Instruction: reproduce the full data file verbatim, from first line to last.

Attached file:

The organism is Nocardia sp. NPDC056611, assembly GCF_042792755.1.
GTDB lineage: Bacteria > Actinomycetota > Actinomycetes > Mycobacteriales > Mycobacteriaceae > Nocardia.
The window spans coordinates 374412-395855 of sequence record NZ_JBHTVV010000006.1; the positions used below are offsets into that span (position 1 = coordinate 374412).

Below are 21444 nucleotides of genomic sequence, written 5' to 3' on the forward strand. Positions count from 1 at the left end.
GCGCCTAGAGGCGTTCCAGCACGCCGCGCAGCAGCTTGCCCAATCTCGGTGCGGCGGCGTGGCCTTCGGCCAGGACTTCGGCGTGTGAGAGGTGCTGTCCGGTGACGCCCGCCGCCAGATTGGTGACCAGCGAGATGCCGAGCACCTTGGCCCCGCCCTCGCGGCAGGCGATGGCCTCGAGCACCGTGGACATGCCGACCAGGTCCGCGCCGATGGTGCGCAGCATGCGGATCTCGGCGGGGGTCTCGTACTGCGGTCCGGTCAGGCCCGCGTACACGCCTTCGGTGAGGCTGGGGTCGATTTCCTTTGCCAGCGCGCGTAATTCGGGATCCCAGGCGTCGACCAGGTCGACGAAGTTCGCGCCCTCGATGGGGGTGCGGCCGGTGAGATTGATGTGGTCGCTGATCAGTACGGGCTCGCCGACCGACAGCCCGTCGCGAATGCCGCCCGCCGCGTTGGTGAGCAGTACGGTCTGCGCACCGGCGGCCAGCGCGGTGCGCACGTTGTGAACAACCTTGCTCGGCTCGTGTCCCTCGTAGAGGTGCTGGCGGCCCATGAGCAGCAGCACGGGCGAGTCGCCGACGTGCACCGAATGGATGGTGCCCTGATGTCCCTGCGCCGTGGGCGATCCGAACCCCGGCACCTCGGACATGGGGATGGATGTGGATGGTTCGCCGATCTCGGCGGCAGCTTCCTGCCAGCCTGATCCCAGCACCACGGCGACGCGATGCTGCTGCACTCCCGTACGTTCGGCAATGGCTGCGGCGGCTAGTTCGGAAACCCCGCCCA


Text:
The organism is Nocardia sp. NPDC056611, assembly GCF_042792755.1.
GTDB lineage: Bacteria > Actinomycetota > Actinomycetes > Mycobacteriales > Mycobacteriaceae > Nocardia.
The window spans coordinates 374412-395855 of sequence record NZ_JBHTVV010000006.1; the positions used below are offsets into that span (position 1 = coordinate 374412).

Below are 21444 nucleotides of genomic sequence, written 5' to 3' on the forward strand. Positions count from 1 at the left end.
GCGCCTAGAGGCGTTCCAGCACGCCGCGCAGCAGCTTGCCCAATCTCGGTGCGGCGGCGTGGCCTTCGGCCAGGACTTCGGCGTGTGAGAGGTGCTGTCCGGTGACGCCCGCCGCCAGATTGGTGACCAGCGAGATGCCGAGCACCTTGGCCCCGCCCTCGCGGCAGGCGATGGCCTCGAGCACCGTGGACATGCCGACCAGGTCCGCGCCGATGGTGCGCAGCATGCGGATCTCGGCGGGGGTCTCGTACTGCGGTCCGGTCAGGCCCGCGTACACGCCTTCGGTGAGGCTGGGGTCGATTTCCTTTGCCAGCGCGCGTAATTCGGGATCCCAGGCGTCGACCAGGTCGACGAAGTTCGCGCCCTCGATGGGGGTGCGGCCGGTGAGATTGATGTGGTCGCTGATCAGTACGGGCTCGCCGACCGACAGCCCGTCGCGAATGCCGCCCGCCGCGTTGGTGAGCAGTACGGTCTGCGCACCGGCGGCCAGCGCGGTGCGCACGTTGTGAACAACCTTGCTCGGCTCGTGTCCCTCGTAGAGGTGCTGGCGGCCCATGAGCAGCAGCACGGGCGAGTCGCCGACGTGCACCGAATGGATGGTGCCCTGATGTCCCTGCGCCGTGGGCGATCCGAACCCCGGCACCTCGGACATGGGGATGGATGTGGATGGTTCGCCGATCTCGGCGGCAGCTTCCTGCCAGCCTGATCCCAGCACCACGGCGACGCGATGCTGCTGCACTCCCGTACGTTCGGCAATGGCTGCGGCGGCTAGTTCGGAAACCCCGCCCA